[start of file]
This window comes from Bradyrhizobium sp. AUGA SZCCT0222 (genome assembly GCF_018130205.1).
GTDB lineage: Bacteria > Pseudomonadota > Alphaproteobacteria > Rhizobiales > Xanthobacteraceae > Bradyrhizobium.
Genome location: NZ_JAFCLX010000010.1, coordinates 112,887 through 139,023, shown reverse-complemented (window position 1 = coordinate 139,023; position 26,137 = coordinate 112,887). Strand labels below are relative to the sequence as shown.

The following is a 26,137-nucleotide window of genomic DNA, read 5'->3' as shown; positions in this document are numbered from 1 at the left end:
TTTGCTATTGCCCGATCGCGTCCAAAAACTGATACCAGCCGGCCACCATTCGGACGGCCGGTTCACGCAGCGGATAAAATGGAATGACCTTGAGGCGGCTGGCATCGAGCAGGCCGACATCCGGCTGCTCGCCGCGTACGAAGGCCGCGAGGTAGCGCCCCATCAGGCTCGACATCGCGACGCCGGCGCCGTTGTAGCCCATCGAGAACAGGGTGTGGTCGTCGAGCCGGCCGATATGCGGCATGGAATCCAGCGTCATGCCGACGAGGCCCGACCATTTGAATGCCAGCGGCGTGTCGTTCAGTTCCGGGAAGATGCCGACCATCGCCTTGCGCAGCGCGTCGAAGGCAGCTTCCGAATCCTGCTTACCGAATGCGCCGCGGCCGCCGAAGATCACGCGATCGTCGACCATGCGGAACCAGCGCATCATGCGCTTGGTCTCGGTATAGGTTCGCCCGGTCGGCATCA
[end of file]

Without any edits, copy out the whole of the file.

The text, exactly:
This window comes from Bradyrhizobium sp. AUGA SZCCT0222 (genome assembly GCF_018130205.1).
GTDB lineage: Bacteria > Pseudomonadota > Alphaproteobacteria > Rhizobiales > Xanthobacteraceae > Bradyrhizobium.
Genome location: NZ_JAFCLX010000010.1, coordinates 112,887 through 139,023, shown reverse-complemented (window position 1 = coordinate 139,023; position 26,137 = coordinate 112,887). Strand labels below are relative to the sequence as shown.

The following is a 26,137-nucleotide window of genomic DNA, read 5'->3' as shown; positions in this document are numbered from 1 at the left end:
TTTGCTATTGCCCGATCGCGTCCAAAAACTGATACCAGCCGGCCACCATTCGGACGGCCGGTTCACGCAGCGGATAAAATGGAATGACCTTGAGGCGGCTGGCATCGAGCAGGCCGACATCCGGCTGCTCGCCGCGTACGAAGGCCGCGAGGTAGCGCCCCATCAGGCTCGACATCGCGACGCCGGCGCCGTTGTAGCCCATCGAGAACAGGGTGTGGTCGTCGAGCCGGCCGATATGCGGCATGGAATCCAGCGTCATGCCGACGAGGCCCGACCATTTGAATGCCAGCGGCGTGTCGTTCAGTTCCGGGAAGATGCCGACCATCGCCTTGCGCAGCGCGTCGAAGGCAGCTTCCGAATCCTGCTTACCGAATGCGCCGCGGCCGCCGAAGATCACGCGATCGTCGACCATGCGGAACCAGCGCATCATGCGCTTGGTCTCGGTATAGGTTCGCCCGGTCGGCATCA